The channel catfish usually grows to about two feet in length, but can be as long as four feet and weigh more than 50 pounds. It is smooth-skinned, with a bluish- or greenish-gray body, a silvery white belly and olive fins.
Small, dark spots are scattered across its sides; these spots may disappear as the catfish gets older. Four pairs of light, whisker-like barbels appear around its mouth. Its tail fin is deeply forked.
Channel catfish are bottom-feeders and eat a wide variety of foods, including insects, mollusks, crustaceans, snails, snakes, fish and small birds. Younger channel catfish are more omnivorous, eating a balanced variety of plants and small animals. Taste buds located throughout their body allow these fish to “taste” their surroundings with their skin, helping them to effectively detect and hunt nearby prey.
Larger fish may prey upon adults and young. Young are eaten by fish-eating birds in the Bay watershed, such as bald eagles and osprey. Channel catfish eggs are also an easy source of food for many animals.
The channel catfish’s dark skin helps camouflage it in the bottom of clear rivers. When attacked, channel catfish can defend themselves with spines located on both their dorsal and pectoral fins.
Reproduction and Life Cycle
Spawning occurs from late May through July, once water temperatures reach 75 degrees Fahrenheit. Channel catfish move upstream to spawn. Couples are usually monogamous and undergo an extensive courtship that begins earlier in the year. The parents build a nest in a dark, protected area such as under a rock or inside a hollow, submerged log.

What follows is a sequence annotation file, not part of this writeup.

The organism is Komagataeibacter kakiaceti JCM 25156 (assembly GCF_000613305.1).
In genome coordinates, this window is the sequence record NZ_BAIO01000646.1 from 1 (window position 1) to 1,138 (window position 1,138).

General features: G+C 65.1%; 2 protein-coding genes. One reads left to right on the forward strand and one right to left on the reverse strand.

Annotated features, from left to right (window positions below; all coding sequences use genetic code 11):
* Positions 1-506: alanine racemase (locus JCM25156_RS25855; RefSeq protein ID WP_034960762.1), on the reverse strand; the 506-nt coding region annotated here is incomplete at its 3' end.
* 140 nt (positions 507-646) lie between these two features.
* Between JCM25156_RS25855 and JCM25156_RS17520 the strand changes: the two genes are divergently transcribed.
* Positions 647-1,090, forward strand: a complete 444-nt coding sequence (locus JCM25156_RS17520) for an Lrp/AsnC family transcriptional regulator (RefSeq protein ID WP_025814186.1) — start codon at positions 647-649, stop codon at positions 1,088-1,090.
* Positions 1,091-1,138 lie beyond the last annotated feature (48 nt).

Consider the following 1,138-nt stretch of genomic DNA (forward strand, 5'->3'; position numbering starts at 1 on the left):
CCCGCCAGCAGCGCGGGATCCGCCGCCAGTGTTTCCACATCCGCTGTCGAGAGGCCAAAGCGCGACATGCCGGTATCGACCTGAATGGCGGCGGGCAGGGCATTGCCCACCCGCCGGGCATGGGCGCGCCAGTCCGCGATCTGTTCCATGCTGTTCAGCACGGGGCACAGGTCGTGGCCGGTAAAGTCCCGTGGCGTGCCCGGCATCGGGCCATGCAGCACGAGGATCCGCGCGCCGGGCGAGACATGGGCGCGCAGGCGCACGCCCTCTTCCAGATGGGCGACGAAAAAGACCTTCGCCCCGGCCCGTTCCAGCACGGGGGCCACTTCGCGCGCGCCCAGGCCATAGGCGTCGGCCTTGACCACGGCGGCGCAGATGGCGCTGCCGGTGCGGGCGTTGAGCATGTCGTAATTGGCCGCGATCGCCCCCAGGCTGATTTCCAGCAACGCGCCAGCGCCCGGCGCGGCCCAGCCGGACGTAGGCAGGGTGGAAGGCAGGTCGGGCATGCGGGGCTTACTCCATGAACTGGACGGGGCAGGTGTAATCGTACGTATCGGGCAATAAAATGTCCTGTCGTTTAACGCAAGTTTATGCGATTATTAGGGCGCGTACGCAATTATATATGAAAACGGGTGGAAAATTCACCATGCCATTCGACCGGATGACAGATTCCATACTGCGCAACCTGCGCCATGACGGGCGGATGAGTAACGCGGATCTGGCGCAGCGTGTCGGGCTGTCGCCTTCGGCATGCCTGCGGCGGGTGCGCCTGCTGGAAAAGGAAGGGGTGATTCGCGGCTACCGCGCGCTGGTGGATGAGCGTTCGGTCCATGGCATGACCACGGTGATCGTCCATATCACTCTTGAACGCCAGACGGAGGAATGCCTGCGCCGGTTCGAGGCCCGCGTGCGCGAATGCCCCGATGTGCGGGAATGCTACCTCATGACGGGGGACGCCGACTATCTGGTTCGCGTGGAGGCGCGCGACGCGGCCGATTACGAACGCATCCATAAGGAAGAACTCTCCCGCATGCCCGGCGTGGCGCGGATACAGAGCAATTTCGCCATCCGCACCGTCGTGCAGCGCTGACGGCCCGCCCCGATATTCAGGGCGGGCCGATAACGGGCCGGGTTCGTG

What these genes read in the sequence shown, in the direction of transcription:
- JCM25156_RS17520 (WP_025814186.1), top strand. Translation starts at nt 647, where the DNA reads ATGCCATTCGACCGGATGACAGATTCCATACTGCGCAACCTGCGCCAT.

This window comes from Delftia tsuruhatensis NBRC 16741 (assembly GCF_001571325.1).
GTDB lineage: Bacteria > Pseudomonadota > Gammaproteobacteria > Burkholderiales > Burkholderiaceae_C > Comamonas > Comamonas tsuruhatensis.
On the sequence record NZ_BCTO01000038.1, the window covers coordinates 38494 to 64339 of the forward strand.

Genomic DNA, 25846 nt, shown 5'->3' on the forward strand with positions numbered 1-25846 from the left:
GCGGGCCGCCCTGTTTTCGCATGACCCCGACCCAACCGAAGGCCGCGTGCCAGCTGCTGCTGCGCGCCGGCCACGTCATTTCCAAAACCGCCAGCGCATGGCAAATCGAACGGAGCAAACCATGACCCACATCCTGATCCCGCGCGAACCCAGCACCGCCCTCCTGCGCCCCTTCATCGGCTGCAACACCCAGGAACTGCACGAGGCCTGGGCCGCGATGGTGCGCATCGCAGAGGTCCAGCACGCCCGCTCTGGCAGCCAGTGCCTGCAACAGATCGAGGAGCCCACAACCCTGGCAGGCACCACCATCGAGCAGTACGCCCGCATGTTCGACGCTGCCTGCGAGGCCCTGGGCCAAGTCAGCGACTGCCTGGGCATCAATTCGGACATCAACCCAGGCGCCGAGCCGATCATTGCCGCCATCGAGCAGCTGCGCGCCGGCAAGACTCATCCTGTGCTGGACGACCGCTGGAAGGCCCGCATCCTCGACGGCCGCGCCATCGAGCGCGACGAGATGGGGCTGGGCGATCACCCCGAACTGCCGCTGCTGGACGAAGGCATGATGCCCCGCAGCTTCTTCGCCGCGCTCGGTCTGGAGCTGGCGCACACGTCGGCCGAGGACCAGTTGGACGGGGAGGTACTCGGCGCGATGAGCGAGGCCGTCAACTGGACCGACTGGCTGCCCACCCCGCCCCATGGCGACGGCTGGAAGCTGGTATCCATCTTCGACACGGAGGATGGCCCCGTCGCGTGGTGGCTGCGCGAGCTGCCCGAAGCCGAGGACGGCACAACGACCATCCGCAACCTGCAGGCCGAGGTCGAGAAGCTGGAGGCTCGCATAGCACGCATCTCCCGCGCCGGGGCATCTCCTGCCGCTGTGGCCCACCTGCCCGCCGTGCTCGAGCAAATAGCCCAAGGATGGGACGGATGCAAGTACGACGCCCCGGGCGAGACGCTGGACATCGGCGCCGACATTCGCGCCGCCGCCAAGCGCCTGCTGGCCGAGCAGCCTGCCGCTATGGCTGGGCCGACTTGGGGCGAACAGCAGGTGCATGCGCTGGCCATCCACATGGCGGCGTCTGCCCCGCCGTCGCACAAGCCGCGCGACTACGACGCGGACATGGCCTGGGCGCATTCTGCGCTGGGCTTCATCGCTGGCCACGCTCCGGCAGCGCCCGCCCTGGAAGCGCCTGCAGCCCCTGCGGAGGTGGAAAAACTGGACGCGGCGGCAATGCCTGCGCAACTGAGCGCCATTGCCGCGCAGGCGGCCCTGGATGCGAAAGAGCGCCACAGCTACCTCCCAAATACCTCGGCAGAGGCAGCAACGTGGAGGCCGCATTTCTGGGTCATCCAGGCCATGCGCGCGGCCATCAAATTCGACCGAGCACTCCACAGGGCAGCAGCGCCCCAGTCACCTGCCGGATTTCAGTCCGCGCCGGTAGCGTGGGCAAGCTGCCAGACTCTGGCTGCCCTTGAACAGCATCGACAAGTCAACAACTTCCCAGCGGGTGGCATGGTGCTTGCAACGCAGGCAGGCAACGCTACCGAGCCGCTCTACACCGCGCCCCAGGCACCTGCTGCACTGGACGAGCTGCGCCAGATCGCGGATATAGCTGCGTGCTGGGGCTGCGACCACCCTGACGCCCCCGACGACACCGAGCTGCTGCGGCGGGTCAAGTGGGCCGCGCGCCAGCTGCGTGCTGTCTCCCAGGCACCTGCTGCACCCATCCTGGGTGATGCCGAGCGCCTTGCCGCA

The female lays between 2,000 to 21,000 pea-sized eggs, which the male guards. The eggs hatch in seven to 10 days. The young catfish form schools after hatching, which the father leads and guards. The juveniles take between two days and two weeks to become fully independent. Channel catfish typically live between 14 and 16 years, but some have been known to live as long as 40 years
Did You Know?
- Channel catfish are not native to the Bay watershed.
- They are a popular recreational catch. The Maryland state record channel catfish was caught near Mattawoman Creek and weighed 29 pounds, 10 ounces.
- The sportfishing world record for the largest channel catfish ever recorded is a specimen from South Carolina that weighed 58 pounds.
- Catfish have poor eyesight, so they rely on their sensory barbels to find prey.
Sources and Additional Information
- Fishes of Chesapeake Bay by Edward O. Murdy, Ray S. Birdsong and John A. Musick
- Life in the Chesapeake Bay by Alice Jane Lippson and Robert L. Lippson
- Maryland Fish Facts: Channel Catfish – Maryland Department of Natural Resources
- Animal Diversity Web: Ictalurus punctatus – University of Michigan Museum of Zoology